The Department of Health and Human Services acknowledged that it’s still figuring out how best to controls spending for so-called dual eligibles — individuals who are eligible for both Medicare and Medicaid coverage — during a subcommittee hearing yesterday, but a new study finds that care coordination could provide at least part of the answer. A report from Ken Thorpe of the Partnership of Fight Chronic Disease, shows that the government could save $125.5 billion over 10 years if all dual eligible beneficiaries are enrolled in evidence-based care-coordination models. Dual eligibles comprise 18 percent of Medicaid enrollees but consume 46 percent of total program spending. Similarly, dual eligibles make up 16 percent of Medicare enrollees, but consume 25 percent of total Medicare spending.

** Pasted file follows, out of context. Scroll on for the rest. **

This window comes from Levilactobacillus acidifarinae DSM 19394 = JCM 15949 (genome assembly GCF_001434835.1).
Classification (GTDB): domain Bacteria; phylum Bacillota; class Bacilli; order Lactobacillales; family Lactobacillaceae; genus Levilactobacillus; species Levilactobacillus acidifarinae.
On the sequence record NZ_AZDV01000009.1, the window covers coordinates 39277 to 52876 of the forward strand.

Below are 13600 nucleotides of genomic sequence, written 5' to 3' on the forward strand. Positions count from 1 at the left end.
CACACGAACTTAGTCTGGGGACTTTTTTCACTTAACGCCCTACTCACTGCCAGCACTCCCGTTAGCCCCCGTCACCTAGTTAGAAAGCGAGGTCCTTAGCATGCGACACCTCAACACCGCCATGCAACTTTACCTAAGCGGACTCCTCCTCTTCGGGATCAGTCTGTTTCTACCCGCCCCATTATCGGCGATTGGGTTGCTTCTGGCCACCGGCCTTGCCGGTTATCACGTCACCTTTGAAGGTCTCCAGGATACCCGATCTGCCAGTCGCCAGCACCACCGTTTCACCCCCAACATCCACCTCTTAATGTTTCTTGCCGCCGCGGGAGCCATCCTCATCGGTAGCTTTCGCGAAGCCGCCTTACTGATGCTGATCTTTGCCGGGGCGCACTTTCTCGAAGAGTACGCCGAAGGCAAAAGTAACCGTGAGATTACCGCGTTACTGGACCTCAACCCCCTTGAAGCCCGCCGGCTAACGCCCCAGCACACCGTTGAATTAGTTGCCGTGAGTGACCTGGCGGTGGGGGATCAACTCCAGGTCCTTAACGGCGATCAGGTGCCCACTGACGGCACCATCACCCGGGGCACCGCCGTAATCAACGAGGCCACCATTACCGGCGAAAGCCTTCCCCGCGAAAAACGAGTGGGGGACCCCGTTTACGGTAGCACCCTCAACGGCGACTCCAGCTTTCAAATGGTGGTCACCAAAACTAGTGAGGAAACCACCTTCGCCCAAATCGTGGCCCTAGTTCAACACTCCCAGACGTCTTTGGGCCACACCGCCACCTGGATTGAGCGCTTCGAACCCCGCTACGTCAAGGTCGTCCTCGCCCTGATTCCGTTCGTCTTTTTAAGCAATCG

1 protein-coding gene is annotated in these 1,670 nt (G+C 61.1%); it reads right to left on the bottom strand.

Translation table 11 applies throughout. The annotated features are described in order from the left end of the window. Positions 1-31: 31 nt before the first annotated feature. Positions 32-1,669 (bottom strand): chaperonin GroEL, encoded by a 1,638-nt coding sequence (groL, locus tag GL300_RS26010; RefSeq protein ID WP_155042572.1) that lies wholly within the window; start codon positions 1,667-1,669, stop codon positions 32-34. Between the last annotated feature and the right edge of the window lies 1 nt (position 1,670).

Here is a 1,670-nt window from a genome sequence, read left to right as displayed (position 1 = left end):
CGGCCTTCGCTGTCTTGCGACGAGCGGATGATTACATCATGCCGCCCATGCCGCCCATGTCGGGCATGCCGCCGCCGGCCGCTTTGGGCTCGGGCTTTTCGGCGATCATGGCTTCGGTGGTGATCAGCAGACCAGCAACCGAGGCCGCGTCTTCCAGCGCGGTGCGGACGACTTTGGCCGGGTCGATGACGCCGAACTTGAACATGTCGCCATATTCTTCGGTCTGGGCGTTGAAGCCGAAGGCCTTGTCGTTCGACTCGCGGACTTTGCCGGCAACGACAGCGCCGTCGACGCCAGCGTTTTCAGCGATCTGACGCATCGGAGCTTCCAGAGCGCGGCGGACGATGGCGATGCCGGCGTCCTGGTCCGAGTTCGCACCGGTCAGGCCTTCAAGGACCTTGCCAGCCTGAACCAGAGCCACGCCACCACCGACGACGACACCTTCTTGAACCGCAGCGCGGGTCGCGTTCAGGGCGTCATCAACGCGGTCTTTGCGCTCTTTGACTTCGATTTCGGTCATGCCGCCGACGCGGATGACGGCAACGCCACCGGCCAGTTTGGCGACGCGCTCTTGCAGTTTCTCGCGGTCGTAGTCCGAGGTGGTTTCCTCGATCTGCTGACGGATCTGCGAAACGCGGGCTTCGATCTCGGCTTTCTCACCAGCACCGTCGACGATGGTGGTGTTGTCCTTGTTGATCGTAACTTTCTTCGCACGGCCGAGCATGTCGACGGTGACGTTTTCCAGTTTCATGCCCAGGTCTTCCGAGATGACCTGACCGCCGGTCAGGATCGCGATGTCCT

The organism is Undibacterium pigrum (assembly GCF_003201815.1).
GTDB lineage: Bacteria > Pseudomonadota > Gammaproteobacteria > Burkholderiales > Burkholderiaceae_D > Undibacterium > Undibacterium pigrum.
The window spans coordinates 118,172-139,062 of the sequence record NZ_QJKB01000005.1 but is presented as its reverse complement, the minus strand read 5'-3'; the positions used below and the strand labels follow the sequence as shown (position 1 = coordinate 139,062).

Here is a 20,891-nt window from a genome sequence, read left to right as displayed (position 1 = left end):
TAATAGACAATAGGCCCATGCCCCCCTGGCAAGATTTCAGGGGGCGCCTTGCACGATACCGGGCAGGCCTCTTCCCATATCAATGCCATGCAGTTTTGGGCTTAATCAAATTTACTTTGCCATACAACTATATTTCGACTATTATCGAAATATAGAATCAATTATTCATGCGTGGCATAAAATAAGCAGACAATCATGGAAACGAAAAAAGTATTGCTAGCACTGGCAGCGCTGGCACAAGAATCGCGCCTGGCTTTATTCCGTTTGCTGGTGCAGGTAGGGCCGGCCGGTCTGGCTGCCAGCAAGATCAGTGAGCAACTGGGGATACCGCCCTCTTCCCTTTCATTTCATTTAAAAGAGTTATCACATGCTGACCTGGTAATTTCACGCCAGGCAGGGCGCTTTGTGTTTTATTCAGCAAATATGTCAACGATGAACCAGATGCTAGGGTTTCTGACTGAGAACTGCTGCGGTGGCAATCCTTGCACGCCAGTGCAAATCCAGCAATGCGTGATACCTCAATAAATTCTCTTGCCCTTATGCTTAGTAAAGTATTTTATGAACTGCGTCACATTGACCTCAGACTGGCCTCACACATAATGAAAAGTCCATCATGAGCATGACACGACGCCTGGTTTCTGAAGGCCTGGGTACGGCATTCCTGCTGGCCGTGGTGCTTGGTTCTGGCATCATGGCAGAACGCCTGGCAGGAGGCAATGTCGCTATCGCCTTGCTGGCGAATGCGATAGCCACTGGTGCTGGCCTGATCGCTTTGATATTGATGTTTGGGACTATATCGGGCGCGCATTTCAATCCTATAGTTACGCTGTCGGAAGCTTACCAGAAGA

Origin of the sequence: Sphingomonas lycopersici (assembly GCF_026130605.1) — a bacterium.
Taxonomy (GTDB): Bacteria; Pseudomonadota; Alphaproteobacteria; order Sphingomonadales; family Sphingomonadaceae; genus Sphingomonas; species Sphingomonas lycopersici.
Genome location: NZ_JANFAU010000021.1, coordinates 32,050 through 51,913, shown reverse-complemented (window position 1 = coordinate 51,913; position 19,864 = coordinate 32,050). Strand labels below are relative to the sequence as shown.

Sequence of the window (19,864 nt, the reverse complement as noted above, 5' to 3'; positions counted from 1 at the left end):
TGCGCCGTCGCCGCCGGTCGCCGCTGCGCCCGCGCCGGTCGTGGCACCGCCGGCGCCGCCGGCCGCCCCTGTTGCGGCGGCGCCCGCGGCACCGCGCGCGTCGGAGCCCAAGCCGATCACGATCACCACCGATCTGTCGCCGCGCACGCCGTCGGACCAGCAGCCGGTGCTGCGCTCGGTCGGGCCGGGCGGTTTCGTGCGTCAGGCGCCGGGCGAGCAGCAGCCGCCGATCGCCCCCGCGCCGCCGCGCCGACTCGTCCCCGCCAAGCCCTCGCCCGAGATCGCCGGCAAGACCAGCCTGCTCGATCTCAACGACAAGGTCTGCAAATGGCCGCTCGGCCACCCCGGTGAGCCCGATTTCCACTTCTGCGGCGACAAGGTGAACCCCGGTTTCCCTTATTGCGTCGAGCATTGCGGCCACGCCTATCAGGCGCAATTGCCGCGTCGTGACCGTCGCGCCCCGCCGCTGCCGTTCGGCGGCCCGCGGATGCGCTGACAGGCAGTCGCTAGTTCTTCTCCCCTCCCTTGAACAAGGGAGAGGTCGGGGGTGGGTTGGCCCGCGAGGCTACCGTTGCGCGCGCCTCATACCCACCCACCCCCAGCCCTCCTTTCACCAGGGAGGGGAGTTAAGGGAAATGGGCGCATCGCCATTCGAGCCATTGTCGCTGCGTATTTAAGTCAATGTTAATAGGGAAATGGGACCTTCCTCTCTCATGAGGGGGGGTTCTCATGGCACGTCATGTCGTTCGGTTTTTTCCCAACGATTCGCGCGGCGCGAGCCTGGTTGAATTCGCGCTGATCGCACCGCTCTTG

Don Taylor has some questions about Thorpe’s proposal, which would shift dual eligibles into private insurance. “I have suggested that dual eligible costs should be federalized (essentially making Medicare responsible for their total cost), with the main point being to put one payer in charge of all their care in order to incentivize cost reduction while increasing quality. Thorpe’s idea would achieve the same general goal using private insurance. There are many relevant details to discuss about Thorpe’s proposal (how would premiums for private plans be set?, what are realistic uptake estimates?, etc.), but it is clear that the current approach to caring for the dual eligibles is wanting both in terms of cost and quality. The only question is what changes should be undertaken to better care for them?